'I envy the dead': The living nightmare of Aleppo gravedigger
ALEPPO, Syria - Hasan Monir Jakal wipes thick beads of sweat from his brow before hacking away at the soil with his double-edged kreik shovel, as the dry earth beneath him breaks with a crack. He has not eaten for two days, and has had little rest. But there is much work to do.
Before the war, Jakal was a builder in this ancient city. Now he digs graves near his home in Bustan al-Qasr for the hundreds killed in the relentless conflict that rages around him. The graveyards of eastern Aleppo are overflowing. And the work keeps coming.
The 51-year-old has seen everything in these past few weeks of intense attacks by Syrian and Russian forces.
He has worked in the dead of night under the blinding light of white phosphorus bombs, hid as buildings around him crumbled from air attacks and watched the families come and go, consumed by their grief for loved ones lost. And the work keeps coming.
For the gravediggers of Aleppo, there is no time for rest.
"It is miserable, hard work, which only gets harder - on many days I can barely rest, there are often 10 to 20 people to bury, every day," Jakal tells Middle East Eye.
"During the last month we have worked as the shells fell - we could die while we are burying dead and be next to them, but we just keep working. I have a duty."
I would fall down crying when I first saw this but now, living it every day, it’s become unreal.
Rebel-held eastern Aleppo has faced relentless attacks since the failure of the September ceasefire from crude barrel bombs dropped by the air force of President Bashar al-Assad and high-tech weapons launched by his Russian backers.
Moscow has boasted of the "reliability" of its bombs. It is people like Jakal who must deal with their results.
But it is not just the labour that exhausts him. The stream of the dead exacts a heavy toll on his mind.
"A few days ago, a family was pulled from the rubble of their home. It took four days of constant digging to get their bodies out," Jakal said.
"The father wasn’t at home when the attack happened, and he came back to find all of his family was gone.
"He fell beside his daughter's body and wanted to be buried next to her; it was heartbreaking. I was close to tears, but I handled myself and calmed him down, comforting him as much as I could. And then we buried his family.
"I got to know later that he died in another attack and was buried in a different graveyard. He never got his wish. I wish I could have laid him to rest next to his family, but I couldn't.
"Many massacres have taken place around my graveyard. Once two buildings fell on al-Kang street, with more than 15 civilians killed. A petrol station near one of the buildings exploded and devastated the area. The same night we were hit with white phosphorus. We couldn’t sleep that night; it was a waking nightmare.
"In the last three days, it has been a bit calmer and we have managed to catch our breath - but the horrible memories and flashbacks just keep coming to my mind and to my dreams.
"In such a situation I can't fall down crying, which I desperately want to. I have become used to this. I would fall down crying when I first saw this, but now, living it every day, it’s become unreal."
The UN's envoy to Syria, Staffan de Mistura, this week said eastern Aleppo faced being "totally destroyed" if the “cruel, constant” Russian-backed bombing of the city continues.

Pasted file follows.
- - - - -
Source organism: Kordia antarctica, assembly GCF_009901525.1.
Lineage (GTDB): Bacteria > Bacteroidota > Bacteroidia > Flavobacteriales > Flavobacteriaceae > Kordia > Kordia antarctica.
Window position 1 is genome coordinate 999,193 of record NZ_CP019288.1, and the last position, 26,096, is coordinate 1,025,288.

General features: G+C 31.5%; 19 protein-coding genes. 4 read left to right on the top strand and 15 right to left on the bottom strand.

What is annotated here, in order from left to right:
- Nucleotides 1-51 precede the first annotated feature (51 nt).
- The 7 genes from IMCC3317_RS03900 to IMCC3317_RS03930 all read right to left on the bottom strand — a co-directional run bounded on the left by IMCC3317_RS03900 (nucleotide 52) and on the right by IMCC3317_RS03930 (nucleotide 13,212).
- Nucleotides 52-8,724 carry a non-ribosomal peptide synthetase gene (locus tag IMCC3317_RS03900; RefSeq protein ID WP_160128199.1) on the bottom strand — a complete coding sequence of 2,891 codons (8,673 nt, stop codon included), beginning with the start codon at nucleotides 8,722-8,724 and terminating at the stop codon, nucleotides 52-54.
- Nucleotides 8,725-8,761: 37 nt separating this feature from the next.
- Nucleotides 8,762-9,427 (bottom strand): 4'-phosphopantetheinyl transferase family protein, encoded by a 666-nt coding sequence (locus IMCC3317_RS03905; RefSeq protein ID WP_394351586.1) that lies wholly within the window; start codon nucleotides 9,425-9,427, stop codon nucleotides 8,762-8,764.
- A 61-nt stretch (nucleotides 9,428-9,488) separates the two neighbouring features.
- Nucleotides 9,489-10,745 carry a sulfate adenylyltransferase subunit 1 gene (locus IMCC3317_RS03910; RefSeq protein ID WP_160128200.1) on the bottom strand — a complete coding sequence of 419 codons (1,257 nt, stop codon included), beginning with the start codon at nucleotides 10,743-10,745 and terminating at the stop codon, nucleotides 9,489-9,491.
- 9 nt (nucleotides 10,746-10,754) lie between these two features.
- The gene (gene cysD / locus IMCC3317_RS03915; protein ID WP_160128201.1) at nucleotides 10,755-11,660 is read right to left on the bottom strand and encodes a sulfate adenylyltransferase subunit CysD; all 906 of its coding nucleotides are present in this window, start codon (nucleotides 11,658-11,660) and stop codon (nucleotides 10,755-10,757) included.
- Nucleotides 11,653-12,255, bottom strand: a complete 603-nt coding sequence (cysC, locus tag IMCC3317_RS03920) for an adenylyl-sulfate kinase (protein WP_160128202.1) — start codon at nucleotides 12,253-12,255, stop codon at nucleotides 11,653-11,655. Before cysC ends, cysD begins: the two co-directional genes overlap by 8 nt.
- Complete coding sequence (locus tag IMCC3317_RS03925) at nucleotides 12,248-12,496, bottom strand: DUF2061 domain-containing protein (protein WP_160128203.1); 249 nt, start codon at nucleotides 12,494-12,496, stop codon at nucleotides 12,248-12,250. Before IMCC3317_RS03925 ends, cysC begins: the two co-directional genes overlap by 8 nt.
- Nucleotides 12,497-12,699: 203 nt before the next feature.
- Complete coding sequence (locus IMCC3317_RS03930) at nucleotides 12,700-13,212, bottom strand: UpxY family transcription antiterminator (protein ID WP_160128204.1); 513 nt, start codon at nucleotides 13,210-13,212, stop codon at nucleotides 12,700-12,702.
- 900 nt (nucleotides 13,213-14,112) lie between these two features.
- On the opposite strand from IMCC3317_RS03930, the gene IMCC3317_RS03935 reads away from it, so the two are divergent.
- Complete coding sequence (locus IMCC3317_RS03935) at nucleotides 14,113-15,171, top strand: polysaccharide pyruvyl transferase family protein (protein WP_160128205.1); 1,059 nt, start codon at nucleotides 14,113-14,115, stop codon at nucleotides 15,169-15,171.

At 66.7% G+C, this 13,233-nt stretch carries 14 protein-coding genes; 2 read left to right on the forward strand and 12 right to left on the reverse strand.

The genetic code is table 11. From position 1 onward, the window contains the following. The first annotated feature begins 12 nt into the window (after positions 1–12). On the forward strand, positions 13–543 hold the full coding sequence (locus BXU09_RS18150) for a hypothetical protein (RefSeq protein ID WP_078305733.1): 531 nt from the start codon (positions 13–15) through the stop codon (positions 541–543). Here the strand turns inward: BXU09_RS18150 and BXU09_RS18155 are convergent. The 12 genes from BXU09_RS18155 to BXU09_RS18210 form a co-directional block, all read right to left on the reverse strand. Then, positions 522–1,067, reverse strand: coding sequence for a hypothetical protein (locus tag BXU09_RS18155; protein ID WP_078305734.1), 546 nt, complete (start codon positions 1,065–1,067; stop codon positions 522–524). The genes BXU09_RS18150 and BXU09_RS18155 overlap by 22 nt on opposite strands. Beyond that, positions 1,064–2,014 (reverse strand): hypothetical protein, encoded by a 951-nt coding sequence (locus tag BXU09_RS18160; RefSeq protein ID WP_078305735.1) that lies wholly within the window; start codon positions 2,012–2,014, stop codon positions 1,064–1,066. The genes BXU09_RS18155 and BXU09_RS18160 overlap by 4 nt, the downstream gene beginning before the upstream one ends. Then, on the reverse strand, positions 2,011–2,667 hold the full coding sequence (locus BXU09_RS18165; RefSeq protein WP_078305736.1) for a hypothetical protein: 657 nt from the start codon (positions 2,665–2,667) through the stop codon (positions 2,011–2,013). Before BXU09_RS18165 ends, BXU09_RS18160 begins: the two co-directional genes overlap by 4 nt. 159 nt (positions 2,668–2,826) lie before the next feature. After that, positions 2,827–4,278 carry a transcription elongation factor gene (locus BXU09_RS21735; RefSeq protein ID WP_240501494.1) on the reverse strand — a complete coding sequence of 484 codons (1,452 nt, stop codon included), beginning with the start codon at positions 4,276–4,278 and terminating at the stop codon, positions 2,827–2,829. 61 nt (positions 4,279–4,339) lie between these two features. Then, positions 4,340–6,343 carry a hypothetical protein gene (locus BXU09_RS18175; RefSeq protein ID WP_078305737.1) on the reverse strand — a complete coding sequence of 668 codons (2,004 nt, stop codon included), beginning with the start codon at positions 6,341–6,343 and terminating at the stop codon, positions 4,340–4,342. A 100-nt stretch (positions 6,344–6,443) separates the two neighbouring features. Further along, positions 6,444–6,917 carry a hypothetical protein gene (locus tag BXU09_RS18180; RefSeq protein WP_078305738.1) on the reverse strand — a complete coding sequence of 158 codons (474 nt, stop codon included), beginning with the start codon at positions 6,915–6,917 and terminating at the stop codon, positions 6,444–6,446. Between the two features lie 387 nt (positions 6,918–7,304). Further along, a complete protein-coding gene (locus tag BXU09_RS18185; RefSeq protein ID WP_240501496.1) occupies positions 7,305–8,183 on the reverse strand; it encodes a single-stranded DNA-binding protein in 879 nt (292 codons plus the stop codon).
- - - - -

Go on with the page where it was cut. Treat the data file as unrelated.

“The bottom line is in a maximum of two months, two and a half months, the city of eastern Aleppo at this rate may be totally destroyed," he said. "Thousands of Syrian civilians, not terrorists, will be killed, many wounded and thousands will be refugees seeking to escape."
Modar Shekho, a nurse in eastern Aleppo, said even the act of burial was dangerous.
"Graves have been attacked by the regime a number of times," he said. "A year ago, funerals used to happen all the time. Now we wait to do it under the cover of darkness so they don't get attacked."
And finding plots has become a difficult task. Public gardens have been converted to cemeteries to accommodate those who have died, but there is never enough space.
"We try to bury the martyrs directly after they are killed, as is the custom within the Islamic tradition," the nurse said. "But there are no graves anymore. They have all been filled by bodies."
And there is the paperwork. "Before all of this, people planned and bought spaces in the graveyard, paid their money and had the proper documents and rights to their plot," Jakal said.
"That doesn't happen any more, of course. Now we might get a form from a medical centre that confirms the dead person's identity and the relationship to those who brought them, so we can have everything organised as much as possible.
"But the very nature of what is happening means we can't plan, we don't know how many will come, only that they will do so after the barrel bombs fall."
It is, as Jakal said, a waking nightmare.
"It is hard to cope, surrounded by this destruction," he said. "The living are one step, one moment, from the end. I don't think dying is a bad thing anymore, not here.
"I dream of when my time will come, where, and how. Am I going to be buried in rubble, suffocating? These are the questions the living in east Aleppo ask themselves every day. I'd rather be buried than see this.
"I have started to envy the dead; they have found some rest, unlike us.
"And in the morning, when I awake, I see what else has been destroyed, and the new bodies waiting to be buried."
Additional reporting by Areeb Ullah in London
This article is available in French on Middle East Eye French edition.